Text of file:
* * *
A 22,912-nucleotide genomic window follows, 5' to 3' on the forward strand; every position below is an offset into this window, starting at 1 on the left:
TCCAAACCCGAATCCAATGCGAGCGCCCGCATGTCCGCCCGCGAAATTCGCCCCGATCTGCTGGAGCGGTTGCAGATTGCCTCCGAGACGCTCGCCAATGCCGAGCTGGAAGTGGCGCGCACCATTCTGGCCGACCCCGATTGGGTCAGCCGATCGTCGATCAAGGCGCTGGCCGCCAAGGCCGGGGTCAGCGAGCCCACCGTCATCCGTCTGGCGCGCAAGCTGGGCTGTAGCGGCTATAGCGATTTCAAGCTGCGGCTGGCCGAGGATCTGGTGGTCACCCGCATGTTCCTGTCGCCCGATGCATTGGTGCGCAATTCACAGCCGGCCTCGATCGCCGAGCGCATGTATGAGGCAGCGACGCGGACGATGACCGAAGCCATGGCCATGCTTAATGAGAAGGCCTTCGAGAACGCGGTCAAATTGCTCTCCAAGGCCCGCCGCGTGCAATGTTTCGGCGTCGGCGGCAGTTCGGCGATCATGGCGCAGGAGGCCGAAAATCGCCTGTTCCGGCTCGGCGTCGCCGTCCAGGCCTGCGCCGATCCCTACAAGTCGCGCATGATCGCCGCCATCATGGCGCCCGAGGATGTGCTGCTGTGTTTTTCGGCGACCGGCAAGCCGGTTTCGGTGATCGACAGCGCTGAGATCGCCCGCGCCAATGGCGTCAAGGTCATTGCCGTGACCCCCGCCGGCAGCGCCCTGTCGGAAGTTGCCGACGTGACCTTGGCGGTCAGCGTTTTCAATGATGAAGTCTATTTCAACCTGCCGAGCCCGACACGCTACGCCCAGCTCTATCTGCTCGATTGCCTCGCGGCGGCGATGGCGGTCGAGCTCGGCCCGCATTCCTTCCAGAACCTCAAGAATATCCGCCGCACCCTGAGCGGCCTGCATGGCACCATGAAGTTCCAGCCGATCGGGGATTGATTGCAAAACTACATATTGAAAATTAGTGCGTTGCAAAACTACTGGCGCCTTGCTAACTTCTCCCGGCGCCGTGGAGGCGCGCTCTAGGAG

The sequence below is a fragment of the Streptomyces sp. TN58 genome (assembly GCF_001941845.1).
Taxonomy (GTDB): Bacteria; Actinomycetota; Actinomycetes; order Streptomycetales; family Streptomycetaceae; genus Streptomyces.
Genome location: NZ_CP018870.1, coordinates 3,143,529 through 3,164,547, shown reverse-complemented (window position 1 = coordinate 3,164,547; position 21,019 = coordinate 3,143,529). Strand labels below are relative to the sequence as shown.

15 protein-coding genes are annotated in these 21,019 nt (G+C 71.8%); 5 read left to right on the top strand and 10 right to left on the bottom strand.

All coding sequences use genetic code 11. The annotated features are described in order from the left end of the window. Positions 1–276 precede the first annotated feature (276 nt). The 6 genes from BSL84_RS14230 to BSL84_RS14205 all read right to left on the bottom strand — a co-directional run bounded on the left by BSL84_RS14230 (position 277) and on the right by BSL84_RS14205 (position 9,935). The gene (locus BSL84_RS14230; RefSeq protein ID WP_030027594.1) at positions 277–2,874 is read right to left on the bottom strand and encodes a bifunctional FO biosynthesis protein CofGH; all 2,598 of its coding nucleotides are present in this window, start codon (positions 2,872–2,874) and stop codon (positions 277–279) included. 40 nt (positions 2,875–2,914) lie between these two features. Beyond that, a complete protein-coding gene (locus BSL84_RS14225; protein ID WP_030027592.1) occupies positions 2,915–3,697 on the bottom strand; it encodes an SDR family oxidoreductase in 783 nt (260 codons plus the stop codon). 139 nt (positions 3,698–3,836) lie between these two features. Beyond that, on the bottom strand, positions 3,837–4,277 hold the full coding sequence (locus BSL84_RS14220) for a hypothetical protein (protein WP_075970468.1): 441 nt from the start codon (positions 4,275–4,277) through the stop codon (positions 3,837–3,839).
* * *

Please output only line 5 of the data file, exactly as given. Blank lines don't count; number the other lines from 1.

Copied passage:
Genome location: NZ_CP018870.1, coordinates 3,143,529 through 3,164,547, shown reverse-complemented (window position 1 = coordinate 3,164,547; position 21,019 = coordinate 3,143,529). Strand labels below are relative to the sequence as shown.